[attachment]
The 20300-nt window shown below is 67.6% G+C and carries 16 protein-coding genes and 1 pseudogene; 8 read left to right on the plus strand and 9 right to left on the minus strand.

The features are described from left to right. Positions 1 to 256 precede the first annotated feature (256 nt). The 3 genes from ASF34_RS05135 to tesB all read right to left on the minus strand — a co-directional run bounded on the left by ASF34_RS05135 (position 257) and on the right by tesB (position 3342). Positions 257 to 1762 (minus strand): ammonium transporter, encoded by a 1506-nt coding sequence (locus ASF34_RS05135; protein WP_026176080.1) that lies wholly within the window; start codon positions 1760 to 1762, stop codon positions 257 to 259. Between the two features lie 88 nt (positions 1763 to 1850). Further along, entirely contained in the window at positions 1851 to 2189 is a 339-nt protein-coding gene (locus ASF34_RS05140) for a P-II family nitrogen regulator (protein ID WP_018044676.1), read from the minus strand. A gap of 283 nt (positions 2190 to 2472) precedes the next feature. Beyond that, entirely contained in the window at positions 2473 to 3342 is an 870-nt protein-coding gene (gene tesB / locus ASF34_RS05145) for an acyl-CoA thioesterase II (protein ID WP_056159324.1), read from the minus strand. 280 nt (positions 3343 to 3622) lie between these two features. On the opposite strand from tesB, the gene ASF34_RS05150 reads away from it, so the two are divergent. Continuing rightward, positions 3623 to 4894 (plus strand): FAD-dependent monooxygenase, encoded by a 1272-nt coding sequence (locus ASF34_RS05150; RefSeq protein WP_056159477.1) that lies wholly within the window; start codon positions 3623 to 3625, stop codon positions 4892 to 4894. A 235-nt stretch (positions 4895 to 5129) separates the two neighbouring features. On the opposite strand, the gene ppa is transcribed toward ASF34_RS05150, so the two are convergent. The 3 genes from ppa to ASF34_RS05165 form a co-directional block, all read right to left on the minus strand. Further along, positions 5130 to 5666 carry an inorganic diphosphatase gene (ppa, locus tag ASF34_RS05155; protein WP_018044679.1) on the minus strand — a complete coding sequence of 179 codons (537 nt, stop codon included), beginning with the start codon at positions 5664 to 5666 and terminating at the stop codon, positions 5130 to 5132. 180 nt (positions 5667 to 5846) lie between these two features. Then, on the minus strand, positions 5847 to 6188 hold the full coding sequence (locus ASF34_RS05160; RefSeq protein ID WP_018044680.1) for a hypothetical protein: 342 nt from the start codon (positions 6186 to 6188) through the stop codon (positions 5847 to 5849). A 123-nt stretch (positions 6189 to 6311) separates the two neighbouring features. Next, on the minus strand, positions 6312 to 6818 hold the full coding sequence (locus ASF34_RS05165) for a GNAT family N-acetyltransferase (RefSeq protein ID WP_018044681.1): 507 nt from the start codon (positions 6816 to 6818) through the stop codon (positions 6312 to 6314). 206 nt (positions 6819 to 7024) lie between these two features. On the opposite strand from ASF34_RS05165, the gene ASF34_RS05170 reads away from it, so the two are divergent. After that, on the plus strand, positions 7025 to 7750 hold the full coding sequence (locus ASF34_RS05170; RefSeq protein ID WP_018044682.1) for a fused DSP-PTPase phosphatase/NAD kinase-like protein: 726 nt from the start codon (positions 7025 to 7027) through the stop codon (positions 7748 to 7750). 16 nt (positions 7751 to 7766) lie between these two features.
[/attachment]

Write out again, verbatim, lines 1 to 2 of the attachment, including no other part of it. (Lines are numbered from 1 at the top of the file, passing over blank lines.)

The 20300-nt window shown below is 67.6% G+C and carries 16 protein-coding genes and 1 pseudogene; 8 read left to right on the plus strand and 9 right to left on the minus strand.

The features are described from left to right. Positions 1 to 256 precede the first annotated feature (256 nt). The 3 genes from ASF34_RS05135 to tesB all read right to left on the minus strand — a co-directional run bounded on the left by ASF34_RS05135 (position 257) and on the right by tesB (position 3342). Positions 257 to 1762 (minus strand): ammonium transporter, encoded by a 1506-nt coding sequence (locus ASF34_RS05135; protein WP_026176080.1) that lies wholly within the window; start codon positions 1760 to 1762, stop codon positions 257 to 259. Between the two features lie 88 nt (positions 1763 to 1850). Further along, entirely contained in the window at positions 1851 to 2189 is a 339-nt protein-coding gene (locus ASF34_RS05140) for a P-II family nitrogen regulator (protein ID WP_018044676.1), read from the minus strand. A gap of 283 nt (positions 2190 to 2472) precedes the next feature. Beyond that, entirely contained in the window at positions 2473 to 3342 is an 870-nt protein-coding gene (gene tesB / locus ASF34_RS05145) for an acyl-CoA thioesterase II (protein ID WP_056159324.1), read from the minus strand. 280 nt (positions 3343 to 3622) lie between these two features. On the opposite strand from tesB, the gene ASF34_RS05150 reads away from it, so the two are divergent. Continuing rightward, positions 3623 to 4894 (plus strand): FAD-dependent monooxygenase, encoded by a 1272-nt coding sequence (locus ASF34_RS05150; RefSeq protein WP_056159477.1) that lies wholly within the window; start codon positions 3623 to 3625, stop codon positions 4892 to 4894. A 235-nt stretch (positions 4895 to 5129) separates the two neighbouring features. On the opposite strand, the gene ppa is transcribed toward ASF34_RS05150, so the two are convergent. The 3 genes from ppa to ASF34_RS05165 form a co-directional block, all read right to left on the minus strand. Further along, positions 5130 to 5666 carry an inorganic diphosphatase gene (ppa, locus tag ASF34_RS05155; protein WP_018044679.1) on the minus strand — a complete coding sequence of 179 codons (537 nt, stop codon included), beginning with the start codon at positions 5664 to 5666 and terminating at the stop codon, positions 5130 to 5132. 180 nt (positions 5667 to 5846) lie between these two features. Then, on the minus strand, positions 5847 to 6188 hold the full coding sequence (locus ASF34_RS05160; RefSeq protein ID WP_018044680.1) for a hypothetical protein: 342 nt from the start codon (positions 6186 to 6188) through the stop codon (positions 5847 to 5849). A 123-nt stretch (positions 6189 to 6311) separates the two neighbouring features. Next, on the minus strand, positions 6312 to 6818 hold the full coding sequence (locus ASF34_RS05165) for a GNAT family N-acetyltransferase (RefSeq protein ID WP_018044681.1): 507 nt from the start codon (positions 6816 to 6818) through the stop codon (positions 6312 to 6314). 206 nt (positions 6819 to 7024) lie between these two features. On the opposite strand from ASF34_RS05165, the gene ASF34_RS05170 reads away from it, so the two are divergent. After that, on the plus strand, positions 7025 to 7750 hold the full coding sequence (locus ASF34_RS05170; RefSeq protein ID WP_018044682.1) for a fused DSP-PTPase phosphatase/NAD kinase-like protein: 726 nt from the start codon (positions 7025 to 7027) through the stop codon (positions 7748 to 7750). 16 nt (positions 7751 to 7766) lie between these two features.